Department of Chemical Engineering Graduate Theses

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    Ionic Liquids as Electrolytes for Reduced Graphene Oxide Based Supercapacitors
    Hawrylow, Matthew J.; Chemical Engineering; Parent, Scott; Barz, Dominik
    Supercapacitors comprised of graphene hydrogel electrodes and ionic liquid electrolytes are prepared and characterized in terms of material properties and device performance. Thermal reduction of aqueous graphene oxide dispersions yields poroelastic hydrogels with the surface area required of an electric double layer capacitor (EDLC), while the use of imidazolium tetrafluoroborate ionic liquid (IL) provides much wider electrochemical stability window than conventional aqueous based electrolytes. The study focuses on the influence of a poly(ionic liquid) (PIL) on the properties of an IL electrolyte as well as the performance of an EDLC device. Of particular interest is the relationship between the viscosity and the ionic conductivity of an IL electrolyte. In general, those ILs that provide high ion conductivity have low fluid viscosity, which can complicate the design of flexible EDLCs. However, small amounts of a high molecular weight PIL are shown to affect IL viscosity disproportionately over ionic conductivity. Adding 5 wt% of poly(vinyl butyl imidazolium) tetrafluoroborate to 1-ethyl-3-methylimidazolium tetrafluoroborate (EMIM BF4) increases the IL viscosity by 328% at the expense of only a 20% decline in conductivity. The higher viscosity provided by a PIL+ IL solution alters the stress response of a hydrogel when it is subjected to compression, as it provides increased resistance to flow of electrolyte from hydrogel pores. In addition, the more viscous medium provides better elastic recovery when a hydrogel is subjected to repeated compression. The addition of PIL to the electrolyte of a graphene-based hydrogel supercapacitor results in a 20% decrease in capacitance, due to ionic conductivity losses. As such, EDLC design requires optimization of capacitance at the expense of mechanical robustness. Compression of a flexible supercapacitor increases performance by reducing equivalent series resistance, giving a maximum capacitance of 133 F/g at 1A/g and 62.5% strain. However, at 87.5% strain densification of the hydrogel leads to a reduction in effective surface area and an 18% decrease in capacitance.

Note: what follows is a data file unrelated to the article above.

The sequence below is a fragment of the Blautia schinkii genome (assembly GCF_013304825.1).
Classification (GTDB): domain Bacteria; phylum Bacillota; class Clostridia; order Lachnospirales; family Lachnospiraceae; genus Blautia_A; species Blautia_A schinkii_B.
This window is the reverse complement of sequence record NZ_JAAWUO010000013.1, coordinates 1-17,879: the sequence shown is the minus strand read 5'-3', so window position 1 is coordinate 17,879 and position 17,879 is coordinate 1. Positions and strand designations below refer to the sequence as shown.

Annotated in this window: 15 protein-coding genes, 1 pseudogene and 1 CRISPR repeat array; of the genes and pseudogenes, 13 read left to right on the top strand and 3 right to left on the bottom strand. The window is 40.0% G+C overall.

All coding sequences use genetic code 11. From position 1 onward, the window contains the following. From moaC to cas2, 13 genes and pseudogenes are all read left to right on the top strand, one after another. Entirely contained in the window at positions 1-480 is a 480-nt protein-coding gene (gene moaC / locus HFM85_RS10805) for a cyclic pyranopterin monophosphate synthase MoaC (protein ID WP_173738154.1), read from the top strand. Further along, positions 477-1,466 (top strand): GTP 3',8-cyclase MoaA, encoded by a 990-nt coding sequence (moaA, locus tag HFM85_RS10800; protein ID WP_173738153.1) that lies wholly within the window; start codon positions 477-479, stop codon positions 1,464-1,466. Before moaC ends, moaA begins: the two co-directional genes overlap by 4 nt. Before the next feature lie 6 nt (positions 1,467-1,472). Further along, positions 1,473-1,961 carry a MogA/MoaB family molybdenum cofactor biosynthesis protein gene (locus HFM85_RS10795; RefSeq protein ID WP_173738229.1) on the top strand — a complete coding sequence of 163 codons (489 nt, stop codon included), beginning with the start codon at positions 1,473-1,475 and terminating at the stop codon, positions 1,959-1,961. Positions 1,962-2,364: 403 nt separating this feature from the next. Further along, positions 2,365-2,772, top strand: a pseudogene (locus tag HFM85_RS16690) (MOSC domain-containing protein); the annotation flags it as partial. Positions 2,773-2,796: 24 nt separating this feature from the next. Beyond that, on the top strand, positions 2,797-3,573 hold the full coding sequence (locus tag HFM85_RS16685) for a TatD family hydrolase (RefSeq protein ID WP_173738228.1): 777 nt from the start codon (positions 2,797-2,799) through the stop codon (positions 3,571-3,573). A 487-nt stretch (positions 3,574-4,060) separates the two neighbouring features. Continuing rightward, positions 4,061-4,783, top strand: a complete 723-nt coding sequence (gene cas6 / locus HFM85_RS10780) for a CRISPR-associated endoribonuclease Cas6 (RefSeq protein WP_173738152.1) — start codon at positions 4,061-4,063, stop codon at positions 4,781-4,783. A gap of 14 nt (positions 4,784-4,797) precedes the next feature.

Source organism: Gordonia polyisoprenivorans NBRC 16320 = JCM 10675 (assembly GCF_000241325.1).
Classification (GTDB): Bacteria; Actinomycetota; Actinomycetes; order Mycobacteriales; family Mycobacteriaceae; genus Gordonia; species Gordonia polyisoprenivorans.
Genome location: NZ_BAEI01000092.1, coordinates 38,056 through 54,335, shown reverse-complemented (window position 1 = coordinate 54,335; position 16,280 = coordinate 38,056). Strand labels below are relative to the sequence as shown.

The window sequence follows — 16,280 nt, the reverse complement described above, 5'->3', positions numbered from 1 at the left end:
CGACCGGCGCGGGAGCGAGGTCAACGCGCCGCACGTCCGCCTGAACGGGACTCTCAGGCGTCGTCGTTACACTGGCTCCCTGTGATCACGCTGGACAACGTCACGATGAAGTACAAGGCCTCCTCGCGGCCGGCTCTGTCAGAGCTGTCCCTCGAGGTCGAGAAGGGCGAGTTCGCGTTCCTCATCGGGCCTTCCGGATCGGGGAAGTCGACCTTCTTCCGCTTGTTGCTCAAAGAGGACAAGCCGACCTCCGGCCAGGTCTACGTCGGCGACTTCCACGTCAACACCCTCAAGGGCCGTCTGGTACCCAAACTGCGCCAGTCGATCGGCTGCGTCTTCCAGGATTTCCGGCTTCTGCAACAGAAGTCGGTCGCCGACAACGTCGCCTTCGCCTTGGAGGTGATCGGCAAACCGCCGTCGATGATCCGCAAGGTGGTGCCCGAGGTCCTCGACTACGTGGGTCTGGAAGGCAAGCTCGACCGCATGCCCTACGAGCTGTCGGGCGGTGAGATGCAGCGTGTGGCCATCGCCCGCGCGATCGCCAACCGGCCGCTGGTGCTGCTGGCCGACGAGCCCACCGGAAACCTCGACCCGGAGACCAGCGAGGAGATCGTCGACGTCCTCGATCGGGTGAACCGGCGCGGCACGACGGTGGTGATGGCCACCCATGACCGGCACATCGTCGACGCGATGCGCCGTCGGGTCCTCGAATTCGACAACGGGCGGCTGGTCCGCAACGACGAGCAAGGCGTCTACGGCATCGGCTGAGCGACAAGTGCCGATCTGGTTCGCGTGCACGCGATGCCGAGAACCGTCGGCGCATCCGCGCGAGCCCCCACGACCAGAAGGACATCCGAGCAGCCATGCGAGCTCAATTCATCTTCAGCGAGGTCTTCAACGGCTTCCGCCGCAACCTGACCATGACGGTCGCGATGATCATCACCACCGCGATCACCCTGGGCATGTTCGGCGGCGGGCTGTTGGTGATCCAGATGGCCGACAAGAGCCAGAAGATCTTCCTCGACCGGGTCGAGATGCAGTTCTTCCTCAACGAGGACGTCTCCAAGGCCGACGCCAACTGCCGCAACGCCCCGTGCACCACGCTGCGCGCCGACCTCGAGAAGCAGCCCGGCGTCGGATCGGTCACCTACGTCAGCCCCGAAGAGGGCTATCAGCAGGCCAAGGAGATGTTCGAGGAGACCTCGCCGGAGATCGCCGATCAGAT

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    Non-Covalent Modification of Cellulose Nanocrystals with Block Copolymers
    Torres Rocha, Olga L.; Chemical Engineering; Cunningham, Michael; Champagne, Pascale
    Crystalline nanocellulose (CNC) exhibits extraordinary properties, and it can improve properties of a host material when used as reinforcing agent. Because of this, industrial and academic researchers have focused their efforts on the development of CNC-based products. However, CNC faces a major challenge that prevents the broader development of CNC-based products, which is its poor compatibility with non-polar (or hydrophobic) systems. CNC surface modification with polymer chains or small molecules helps to improve its compatibility, although these approaches often are complex and considered too expensive to be adopted by industry. In this dissertation, CNC surface was non-covalently modified with block copolymers with the primary objective of making CNC more compatible with less polar environments. Five new block copolymers (composed of an anchor and a stabilizing block) were synthesized via nitroxide-mediated polymerization. The block copolymers investigated were (poly(styrene)-b-poly(butyl vinyl imidazolium bromide), poly(n-butyl acrylate)-b-poly(butyl vinyl imidazolium bromide), poly(hexyl acrylate)-b-poly(butyl vinyl imidazolium bromide), poly(polyethylene glycol methacrylate)-b-poly(butyl vinyl imidazolium bromide) and (poly(lauryl methacrylate)-b-poly(butyl vinyl imidazolium bromide). Dispersibility of the modified CNC in less polar systems (organic solvents) was evaluated. The effect of the degree of polymerization of each block and their nature on the dispersion of the new polymer CNC based materials was examined. It was found that the degree of polymerization of both the anchoring and the stabilizing blocks have a significant impact on the amount of the polymer that can be bound to the CNC surface and in the dispersion of the new CNC based materials. The results obtained demonstrate that with this new approach, CNC surface properties can be effectively and simply modified, potentially leading to the development of CNC materials for industrial applications.
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    Impact of vitronectin adsorption on macrophage mediated degradation of poly(trimethylene carbonate)
    MacMillan, Owen D.; Chemical Engineering; Amsden, Brian